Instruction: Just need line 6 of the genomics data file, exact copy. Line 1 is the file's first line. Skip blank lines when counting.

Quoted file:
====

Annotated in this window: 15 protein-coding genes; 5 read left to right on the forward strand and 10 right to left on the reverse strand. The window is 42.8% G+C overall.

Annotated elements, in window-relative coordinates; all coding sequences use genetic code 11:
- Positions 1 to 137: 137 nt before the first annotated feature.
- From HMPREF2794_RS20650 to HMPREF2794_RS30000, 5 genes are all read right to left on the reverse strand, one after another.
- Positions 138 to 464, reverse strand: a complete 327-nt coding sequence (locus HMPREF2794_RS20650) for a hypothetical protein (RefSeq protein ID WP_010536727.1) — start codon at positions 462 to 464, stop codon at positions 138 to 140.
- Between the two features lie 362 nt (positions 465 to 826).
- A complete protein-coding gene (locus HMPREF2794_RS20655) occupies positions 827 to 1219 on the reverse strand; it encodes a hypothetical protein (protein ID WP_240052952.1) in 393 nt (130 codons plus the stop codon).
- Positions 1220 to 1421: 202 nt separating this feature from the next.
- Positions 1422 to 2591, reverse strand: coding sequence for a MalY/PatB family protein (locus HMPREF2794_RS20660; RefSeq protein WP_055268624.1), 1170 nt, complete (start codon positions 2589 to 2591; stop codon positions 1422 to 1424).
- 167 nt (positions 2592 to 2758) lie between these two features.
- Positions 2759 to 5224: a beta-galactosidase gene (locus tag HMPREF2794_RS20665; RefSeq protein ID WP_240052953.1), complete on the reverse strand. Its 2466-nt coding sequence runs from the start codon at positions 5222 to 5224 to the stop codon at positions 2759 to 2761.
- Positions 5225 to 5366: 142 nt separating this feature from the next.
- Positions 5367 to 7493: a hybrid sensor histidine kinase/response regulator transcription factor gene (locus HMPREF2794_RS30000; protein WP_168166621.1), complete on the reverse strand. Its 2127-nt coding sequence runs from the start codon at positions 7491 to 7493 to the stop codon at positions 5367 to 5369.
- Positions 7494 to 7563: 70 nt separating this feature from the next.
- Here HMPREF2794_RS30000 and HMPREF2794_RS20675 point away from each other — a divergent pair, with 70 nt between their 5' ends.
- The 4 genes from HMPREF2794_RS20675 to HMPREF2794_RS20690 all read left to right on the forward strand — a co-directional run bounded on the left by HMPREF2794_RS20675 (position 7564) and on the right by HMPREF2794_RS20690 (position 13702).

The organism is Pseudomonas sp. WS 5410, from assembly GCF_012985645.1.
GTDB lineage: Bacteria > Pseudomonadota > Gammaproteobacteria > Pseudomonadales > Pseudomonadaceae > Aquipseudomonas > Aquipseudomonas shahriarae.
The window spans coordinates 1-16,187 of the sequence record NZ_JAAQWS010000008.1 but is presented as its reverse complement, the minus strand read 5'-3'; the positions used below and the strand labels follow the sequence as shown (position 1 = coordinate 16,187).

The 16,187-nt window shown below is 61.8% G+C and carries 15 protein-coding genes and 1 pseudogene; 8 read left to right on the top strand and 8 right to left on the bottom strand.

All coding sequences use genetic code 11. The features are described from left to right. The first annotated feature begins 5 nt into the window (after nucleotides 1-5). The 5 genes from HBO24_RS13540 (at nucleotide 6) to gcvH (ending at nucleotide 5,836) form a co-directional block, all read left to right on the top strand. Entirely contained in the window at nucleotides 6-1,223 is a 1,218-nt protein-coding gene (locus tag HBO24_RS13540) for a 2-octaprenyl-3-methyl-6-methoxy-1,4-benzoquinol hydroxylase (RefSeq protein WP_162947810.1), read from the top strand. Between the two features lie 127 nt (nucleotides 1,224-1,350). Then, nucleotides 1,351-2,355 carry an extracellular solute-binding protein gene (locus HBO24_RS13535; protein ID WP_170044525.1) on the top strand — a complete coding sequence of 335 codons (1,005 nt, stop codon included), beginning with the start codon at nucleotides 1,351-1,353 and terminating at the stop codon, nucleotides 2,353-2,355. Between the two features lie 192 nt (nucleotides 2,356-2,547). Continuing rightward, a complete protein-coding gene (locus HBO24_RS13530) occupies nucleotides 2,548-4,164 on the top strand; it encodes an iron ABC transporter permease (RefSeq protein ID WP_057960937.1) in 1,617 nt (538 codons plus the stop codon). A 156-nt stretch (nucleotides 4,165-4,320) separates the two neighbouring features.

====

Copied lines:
- Between the two features lie 362 nt (positions 465 to 826).